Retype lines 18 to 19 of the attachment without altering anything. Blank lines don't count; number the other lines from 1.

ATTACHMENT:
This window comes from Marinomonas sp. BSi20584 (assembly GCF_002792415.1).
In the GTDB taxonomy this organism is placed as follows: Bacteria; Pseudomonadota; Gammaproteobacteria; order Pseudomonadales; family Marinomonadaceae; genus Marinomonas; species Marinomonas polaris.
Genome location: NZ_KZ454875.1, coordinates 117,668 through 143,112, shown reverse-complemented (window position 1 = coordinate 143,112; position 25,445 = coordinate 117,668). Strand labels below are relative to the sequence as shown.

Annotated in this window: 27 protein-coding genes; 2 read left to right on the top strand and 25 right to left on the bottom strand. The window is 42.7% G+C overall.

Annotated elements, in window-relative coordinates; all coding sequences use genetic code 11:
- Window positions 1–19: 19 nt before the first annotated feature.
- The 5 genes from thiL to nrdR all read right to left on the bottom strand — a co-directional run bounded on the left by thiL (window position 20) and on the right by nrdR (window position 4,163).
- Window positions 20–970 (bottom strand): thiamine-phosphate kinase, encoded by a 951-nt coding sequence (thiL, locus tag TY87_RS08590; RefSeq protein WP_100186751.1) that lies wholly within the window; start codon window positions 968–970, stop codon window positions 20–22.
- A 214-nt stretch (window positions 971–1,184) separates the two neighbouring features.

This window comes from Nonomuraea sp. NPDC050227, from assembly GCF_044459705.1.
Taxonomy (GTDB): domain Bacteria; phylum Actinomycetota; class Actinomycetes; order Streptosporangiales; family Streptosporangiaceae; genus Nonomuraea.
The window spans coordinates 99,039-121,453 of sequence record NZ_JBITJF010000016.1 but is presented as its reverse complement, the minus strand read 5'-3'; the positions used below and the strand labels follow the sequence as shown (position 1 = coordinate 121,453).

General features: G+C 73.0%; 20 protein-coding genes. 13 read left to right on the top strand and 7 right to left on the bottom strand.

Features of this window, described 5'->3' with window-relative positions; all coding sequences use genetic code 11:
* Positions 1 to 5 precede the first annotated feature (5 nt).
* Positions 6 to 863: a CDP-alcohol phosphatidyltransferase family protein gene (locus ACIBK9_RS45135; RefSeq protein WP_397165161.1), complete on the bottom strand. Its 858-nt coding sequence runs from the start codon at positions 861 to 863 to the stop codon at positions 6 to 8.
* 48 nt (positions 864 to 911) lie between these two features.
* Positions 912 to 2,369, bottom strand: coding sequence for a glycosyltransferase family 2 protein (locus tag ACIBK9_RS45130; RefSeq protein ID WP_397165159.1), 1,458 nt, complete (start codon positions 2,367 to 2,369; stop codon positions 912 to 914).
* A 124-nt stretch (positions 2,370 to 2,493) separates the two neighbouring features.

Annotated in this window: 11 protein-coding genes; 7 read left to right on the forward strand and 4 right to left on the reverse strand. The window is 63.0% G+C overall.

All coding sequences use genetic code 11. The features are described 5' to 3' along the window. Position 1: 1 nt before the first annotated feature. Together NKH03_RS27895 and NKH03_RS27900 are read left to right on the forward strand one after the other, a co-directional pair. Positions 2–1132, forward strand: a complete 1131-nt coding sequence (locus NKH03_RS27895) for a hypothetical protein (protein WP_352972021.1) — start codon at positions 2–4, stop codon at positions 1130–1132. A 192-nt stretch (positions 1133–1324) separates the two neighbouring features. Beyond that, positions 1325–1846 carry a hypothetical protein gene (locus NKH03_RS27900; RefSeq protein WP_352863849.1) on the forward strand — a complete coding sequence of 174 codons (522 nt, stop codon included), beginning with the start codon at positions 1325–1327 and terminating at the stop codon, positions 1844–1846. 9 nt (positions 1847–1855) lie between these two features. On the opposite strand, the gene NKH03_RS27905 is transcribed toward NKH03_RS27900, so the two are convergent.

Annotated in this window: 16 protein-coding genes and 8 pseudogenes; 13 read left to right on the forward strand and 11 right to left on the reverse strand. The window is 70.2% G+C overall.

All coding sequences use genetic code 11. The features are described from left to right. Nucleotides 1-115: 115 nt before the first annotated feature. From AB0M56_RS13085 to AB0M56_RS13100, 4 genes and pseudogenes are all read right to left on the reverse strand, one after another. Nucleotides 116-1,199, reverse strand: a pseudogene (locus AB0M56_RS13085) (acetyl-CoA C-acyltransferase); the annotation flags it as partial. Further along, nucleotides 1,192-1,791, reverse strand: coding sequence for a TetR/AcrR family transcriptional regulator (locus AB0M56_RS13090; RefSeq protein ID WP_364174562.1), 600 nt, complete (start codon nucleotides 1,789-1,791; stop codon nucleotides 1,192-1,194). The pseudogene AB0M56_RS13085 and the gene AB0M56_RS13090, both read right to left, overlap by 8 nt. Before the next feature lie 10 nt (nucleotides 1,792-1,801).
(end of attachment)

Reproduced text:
* Positions 912 to 2,369, bottom strand: coding sequence for a glycosyltransferase family 2 protein (locus tag ACIBK9_RS45130; RefSeq protein ID WP_397165159.1), 1,458 nt, complete (start codon positions 2,367 to 2,369; stop codon positions 912 to 914).
* A 124-nt stretch (positions 2,370 to 2,493) separates the two neighbouring features.